New York Pier Paolo Calzolari’s first solo show in New York since 1988, titled “When the dreamer dies, what happens to the dream?,” displayed works ranging from 1967 to 2012 in the temporarily conjoined Marianne Boesky and Pace Gallery spaces in Chelsea. Calzolari, an early member of the Arte Povera group, continues to operate in that movement’s classic mode, infusing mundane substances with poetic presence. His works, some freestanding and some wall-hung, employ a variety of materials, either singly or in combination: corroded lead, burnt wood, scorched felt, moss, tobacco, oyster shells, a bathtub, a live white koi fish.
Calzolari, like many of his Post-Minimal colleagues, seems to have no preferred or fixed format. An untitled piece from 1971—an elegant arcing diagonal of blue neon, interspersed with three burning oil lamps—feels loose and almost cursive. Yet an untitled 1988 work—a tall rectangle of black burnt salt bisected by a thin, vertical line of embedded lead strips frostily whitened by a humming refrigeration unit—evokes Barnett Newman’s reductive spiritual geometry. Sometimes Calzolari employs text: the show’s title sentence, for example, inscribed in reverse on a field of hardened salt. At other times, performance comes into play. Colibri (2002), an interactive video projection, features a reclining female nude with a hummingbird fluttering in the upper right portion of the screen. The woman recites a poem in a very soft voice, and when the viewer leans closer to listen, she sits up and tries to grab the hummingbird, misses and slowly lies back down.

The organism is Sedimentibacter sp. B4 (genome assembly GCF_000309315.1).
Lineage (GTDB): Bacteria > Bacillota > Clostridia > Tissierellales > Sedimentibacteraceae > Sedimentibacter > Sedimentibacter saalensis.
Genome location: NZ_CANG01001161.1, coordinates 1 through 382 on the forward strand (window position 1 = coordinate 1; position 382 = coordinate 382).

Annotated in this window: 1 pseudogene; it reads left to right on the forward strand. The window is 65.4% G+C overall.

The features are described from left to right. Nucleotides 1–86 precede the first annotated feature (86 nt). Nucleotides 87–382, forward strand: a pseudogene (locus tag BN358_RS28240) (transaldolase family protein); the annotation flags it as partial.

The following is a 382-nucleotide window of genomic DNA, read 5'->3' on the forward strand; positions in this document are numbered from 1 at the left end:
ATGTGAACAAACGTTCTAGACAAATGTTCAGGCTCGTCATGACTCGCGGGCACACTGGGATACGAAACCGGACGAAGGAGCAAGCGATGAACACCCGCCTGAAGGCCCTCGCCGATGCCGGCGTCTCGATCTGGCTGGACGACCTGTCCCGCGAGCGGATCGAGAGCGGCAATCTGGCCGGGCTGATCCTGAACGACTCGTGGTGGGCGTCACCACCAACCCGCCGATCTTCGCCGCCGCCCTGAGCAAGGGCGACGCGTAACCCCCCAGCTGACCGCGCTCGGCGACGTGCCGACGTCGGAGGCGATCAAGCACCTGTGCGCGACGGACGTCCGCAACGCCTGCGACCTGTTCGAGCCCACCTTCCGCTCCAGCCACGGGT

Calzolari’s diverse production is held together by a series of recurring motifs. We see many variations on whiteness, frost, luminosity and corrosion. Even though the artist takes his materials from the quotidian world, there is little sense of popular culture with its jazz and jostle, no overtly political or social themes. Calzolari’s objects, exuding stillness and quiet, seem laced with an appreciation of the ephemeral. They are pensive rather than conceptual, their formal boldness tempered by an undercurrent of melancholy. Calzolari, while not as known in the United States as many of his compatriots, is one of Arte Povera’s most talented and inventive practitioners. This exhibition gave us a chance to catch up with a first-rate artist.
Photo: Pier Paolo Calzolari: Untitled, 1988, burnt salt, refrigeration unit, lead, 153½ by 172 by 227⁄8 inches; at Marianne Boesky.